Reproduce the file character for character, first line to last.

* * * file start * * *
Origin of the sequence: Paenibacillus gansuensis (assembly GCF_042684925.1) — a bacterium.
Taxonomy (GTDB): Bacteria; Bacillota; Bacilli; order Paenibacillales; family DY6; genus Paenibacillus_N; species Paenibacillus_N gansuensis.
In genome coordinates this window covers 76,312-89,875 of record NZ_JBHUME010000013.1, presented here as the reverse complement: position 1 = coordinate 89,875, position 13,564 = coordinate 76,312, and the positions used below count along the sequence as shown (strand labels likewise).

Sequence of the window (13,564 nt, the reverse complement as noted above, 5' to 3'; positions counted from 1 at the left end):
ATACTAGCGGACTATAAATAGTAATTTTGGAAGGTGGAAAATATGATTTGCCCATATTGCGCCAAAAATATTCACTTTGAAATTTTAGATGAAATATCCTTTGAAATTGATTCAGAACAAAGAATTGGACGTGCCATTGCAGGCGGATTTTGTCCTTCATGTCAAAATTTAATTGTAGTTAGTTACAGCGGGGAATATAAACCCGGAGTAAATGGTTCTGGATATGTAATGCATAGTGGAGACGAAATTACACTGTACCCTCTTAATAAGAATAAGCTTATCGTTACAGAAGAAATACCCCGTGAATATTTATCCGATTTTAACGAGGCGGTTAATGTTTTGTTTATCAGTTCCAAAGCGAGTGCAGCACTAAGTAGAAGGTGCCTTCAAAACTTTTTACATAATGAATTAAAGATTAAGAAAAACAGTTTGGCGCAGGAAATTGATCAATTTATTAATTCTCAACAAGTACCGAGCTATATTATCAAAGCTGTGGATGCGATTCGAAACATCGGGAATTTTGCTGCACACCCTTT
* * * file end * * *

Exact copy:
Origin of the sequence: Paenibacillus gansuensis (assembly GCF_042684925.1) — a bacterium.
Taxonomy (GTDB): Bacteria; Bacillota; Bacilli; order Paenibacillales; family DY6; genus Paenibacillus_N; species Paenibacillus_N gansuensis.
In genome coordinates this window covers 76,312-89,875 of record NZ_JBHUME010000013.1, presented here as the reverse complement: position 1 = coordinate 89,875, position 13,564 = coordinate 76,312, and the positions used below count along the sequence as shown (strand labels likewise).

Sequence of the window (13,564 nt, the reverse complement as noted above, 5' to 3'; positions counted from 1 at the left end):
ATACTAGCGGACTATAAATAGTAATTTTGGAAGGTGGAAAATATGATTTGCCCATATTGCGCCAAAAATATTCACTTTGAAATTTTAGATGAAATATCCTTTGAAATTGATTCAGAACAAAGAATTGGACGTGCCATTGCAGGCGGATTTTGTCCTTCATGTCAAAATTTAATTGTAGTTAGTTACAGCGGGGAATATAAACCCGGAGTAAATGGTTCTGGATATGTAATGCATAGTGGAGACGAAATTACACTGTACCCTCTTAATAAGAATAAGCTTATCGTTACAGAAGAAATACCCCGTGAATATTTATCCGATTTTAACGAGGCGGTTAATGTTTTGTTTATCAGTTCCAAAGCGAGTGCAGCACTAAGTAGAAGGTGCCTTCAAAACTTTTTACATAATGAATTAAAGATTAAGAAAAACAGTTTGGCGCAGGAAATTGATCAATTTATTAATTCTCAACAAGTACCGAGCTATATTATCAAAGCTGTGGATGCGATTCGAAACATCGGGAATTTTGCTGCACACCCTTT